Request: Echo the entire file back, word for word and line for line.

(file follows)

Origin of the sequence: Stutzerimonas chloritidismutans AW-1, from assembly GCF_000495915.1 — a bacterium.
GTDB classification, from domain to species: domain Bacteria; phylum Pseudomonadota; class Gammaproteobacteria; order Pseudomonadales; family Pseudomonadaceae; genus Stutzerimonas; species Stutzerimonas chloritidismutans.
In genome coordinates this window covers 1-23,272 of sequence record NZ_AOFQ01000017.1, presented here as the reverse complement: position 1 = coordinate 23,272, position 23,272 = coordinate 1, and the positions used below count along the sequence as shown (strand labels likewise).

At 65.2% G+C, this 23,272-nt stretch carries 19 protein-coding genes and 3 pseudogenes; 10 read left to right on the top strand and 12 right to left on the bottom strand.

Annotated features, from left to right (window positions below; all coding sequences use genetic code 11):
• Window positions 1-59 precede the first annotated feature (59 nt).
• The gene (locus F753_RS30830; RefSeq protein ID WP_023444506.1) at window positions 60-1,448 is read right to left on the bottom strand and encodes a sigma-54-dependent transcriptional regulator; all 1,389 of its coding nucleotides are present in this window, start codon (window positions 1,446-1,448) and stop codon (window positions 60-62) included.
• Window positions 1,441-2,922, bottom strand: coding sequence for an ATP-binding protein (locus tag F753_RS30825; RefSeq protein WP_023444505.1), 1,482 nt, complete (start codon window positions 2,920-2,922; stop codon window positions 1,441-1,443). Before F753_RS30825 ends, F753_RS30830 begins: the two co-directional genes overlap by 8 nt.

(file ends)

Origin of the sequence: Stutzerimonas chloritidismutans AW-1, from assembly GCF_000495915.1 — a bacterium.
GTDB classification, from domain to species: domain Bacteria; phylum Pseudomonadota; class Gammaproteobacteria; order Pseudomonadales; family Pseudomonadaceae; genus Stutzerimonas; species Stutzerimonas chloritidismutans.
In genome coordinates this window covers 1-23,272 of sequence record NZ_AOFQ01000017.1, presented here as the reverse complement: position 1 = coordinate 23,272, position 23,272 = coordinate 1, and the positions used below count along the sequence as shown (strand labels likewise).

At 65.2% G+C, this 23,272-nt stretch carries 19 protein-coding genes and 3 pseudogenes; 10 read left to right on the top strand and 12 right to left on the bottom strand.

Annotated features, from left to right (window positions below; all coding sequences use genetic code 11):
• Window positions 1-59 precede the first annotated feature (59 nt).
• The gene (locus F753_RS30830; RefSeq protein ID WP_023444506.1) at window positions 60-1,448 is read right to left on the bottom strand and encodes a sigma-54-dependent transcriptional regulator; all 1,389 of its coding nucleotides are present in this window, start codon (window positions 1,446-1,448) and stop codon (window positions 60-62) included.
• Window positions 1,441-2,922, bottom strand: coding sequence for an ATP-binding protein (locus tag F753_RS30825; RefSeq protein WP_023444505.1), 1,482 nt, complete (start codon window positions 2,920-2,922; stop codon window positions 1,441-1,443). Before F753_RS30825 ends, F753_RS30830 begins: the two co-directional genes overlap by 8 nt.